Is the ‘Shipyard Poet’ in line for a blue plaque at his former Belfast home?

James McCabe examines some of Joe Nolan’s extensive archive; he’s holding a picture of the poet and archivist James McCabe examines some of Joe Nolan’s extensive archive; he’s holding a picture of the poet and archivist
By Francesca Ryan

There are calls for a blue plaque to be erected at the former home of Joe Nolan, known as the Shipyard Poet.

Blue plaques are administered by the Ulster History Circle in a tribute to men and women who have made important contributions to society across a wide range of fields.

As well as penning verse, Joe was a prolific collector of photographs and other materials relating to the social, religious, sporting, educational and political history of Belfast, and the West of the city in particular. He archived his collection, which was of such significance that some of it is now in the possession of the National Museum in Dublin.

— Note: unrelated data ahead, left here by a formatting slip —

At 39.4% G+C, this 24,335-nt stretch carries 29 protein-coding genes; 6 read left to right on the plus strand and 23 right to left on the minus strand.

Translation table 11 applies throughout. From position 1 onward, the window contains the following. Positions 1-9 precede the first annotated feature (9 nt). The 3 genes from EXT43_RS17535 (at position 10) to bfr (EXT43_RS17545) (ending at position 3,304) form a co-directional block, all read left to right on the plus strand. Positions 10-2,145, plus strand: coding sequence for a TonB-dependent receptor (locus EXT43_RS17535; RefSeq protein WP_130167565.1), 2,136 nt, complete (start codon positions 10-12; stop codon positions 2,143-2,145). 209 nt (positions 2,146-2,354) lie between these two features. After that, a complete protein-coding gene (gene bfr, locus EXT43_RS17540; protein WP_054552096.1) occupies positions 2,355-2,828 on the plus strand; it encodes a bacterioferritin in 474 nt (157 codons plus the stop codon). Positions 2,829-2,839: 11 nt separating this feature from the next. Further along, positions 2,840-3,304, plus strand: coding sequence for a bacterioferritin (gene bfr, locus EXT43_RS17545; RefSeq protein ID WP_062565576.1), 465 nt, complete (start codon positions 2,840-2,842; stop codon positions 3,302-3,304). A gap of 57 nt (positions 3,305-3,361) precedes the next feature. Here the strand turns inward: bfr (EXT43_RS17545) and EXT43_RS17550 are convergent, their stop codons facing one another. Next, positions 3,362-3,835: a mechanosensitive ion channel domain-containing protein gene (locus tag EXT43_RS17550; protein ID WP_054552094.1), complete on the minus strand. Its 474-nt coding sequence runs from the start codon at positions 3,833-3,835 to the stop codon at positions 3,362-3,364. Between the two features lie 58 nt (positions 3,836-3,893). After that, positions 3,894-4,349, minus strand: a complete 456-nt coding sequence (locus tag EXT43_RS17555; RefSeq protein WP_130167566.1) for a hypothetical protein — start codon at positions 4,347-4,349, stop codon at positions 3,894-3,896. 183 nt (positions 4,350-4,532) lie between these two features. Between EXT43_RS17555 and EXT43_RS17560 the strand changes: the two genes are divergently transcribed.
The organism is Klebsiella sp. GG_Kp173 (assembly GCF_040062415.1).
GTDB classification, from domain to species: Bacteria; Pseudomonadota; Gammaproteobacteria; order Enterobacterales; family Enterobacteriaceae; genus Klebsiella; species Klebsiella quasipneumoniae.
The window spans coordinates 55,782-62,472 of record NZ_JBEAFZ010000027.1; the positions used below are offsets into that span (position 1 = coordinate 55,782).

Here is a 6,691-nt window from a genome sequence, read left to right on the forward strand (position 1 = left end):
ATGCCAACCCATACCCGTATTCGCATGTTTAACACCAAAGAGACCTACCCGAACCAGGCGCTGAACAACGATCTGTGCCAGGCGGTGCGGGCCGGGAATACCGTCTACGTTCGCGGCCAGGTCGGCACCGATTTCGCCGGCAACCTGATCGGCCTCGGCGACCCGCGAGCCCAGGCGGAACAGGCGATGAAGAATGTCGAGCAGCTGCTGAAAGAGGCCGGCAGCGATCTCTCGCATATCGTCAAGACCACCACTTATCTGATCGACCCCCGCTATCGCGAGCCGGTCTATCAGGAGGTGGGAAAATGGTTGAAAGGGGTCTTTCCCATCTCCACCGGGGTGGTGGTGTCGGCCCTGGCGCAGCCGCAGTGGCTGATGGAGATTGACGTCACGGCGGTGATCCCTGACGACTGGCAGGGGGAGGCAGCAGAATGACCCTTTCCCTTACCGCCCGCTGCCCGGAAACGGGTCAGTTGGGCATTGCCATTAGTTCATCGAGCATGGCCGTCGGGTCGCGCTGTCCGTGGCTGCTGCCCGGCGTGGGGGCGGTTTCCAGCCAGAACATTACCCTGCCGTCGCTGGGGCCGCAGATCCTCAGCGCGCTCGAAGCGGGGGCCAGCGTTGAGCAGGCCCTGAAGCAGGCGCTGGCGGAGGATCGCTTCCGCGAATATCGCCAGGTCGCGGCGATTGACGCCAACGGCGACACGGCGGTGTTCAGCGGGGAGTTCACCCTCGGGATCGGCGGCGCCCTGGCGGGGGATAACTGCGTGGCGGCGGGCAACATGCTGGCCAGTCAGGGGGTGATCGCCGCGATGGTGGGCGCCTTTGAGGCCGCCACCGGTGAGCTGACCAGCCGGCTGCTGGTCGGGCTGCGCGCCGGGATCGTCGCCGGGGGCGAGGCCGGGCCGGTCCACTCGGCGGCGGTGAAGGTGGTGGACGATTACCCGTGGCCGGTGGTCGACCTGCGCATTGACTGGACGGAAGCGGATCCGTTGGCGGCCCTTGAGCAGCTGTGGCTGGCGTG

Some locals with an interest in poetry and history are in the process of setting up a Joe Nolan archive at the Public Record Office of NI (PRONI) and say Joe, who passed away in 2005 aged 81, deserves the blue plaque recognition.

A Beechmount man who worked at Harland and Wolff for almost 25 years, Joe was known for his youth work and was a founding member of the Falls Community Council. But the legacy he has left with his poetry and his rich archive of photos and other collectibles will ensure his place in local history.

“We think,” said local history buff James McCabe, “that there are people from this area that should be recognised with a blue plaque. From Joe Nolan to fiddle player Sean Maguire, this area has done its part in many aspects. Joe’s photo archive is so immense that it was used by Dublin’s National Museum and now PRONI will be doing the same. He had photographs of the official opening of Casement Park in 1953, of the Troubles, of De Valera and the old IRA up in County Antrim for the opening of Casement’s grave, of the old Belfast Celtic Park, you name it, he had it. These photographs document history in religion, sport, politics, education, everything and it’s not right that they are sitting in a box gathering dust, we want it all out of the darkness.

“We are currently setting up the Joe Nolan archive at PRONI but we also think Joe’s contribution should be recognised with a blue plaque at his former home in Beechmount.”

The Ulster History Circle, which receives no government funding and which erects plaques across the nine counties of Ulster, will consider the Joe Nolan application when it is submitted.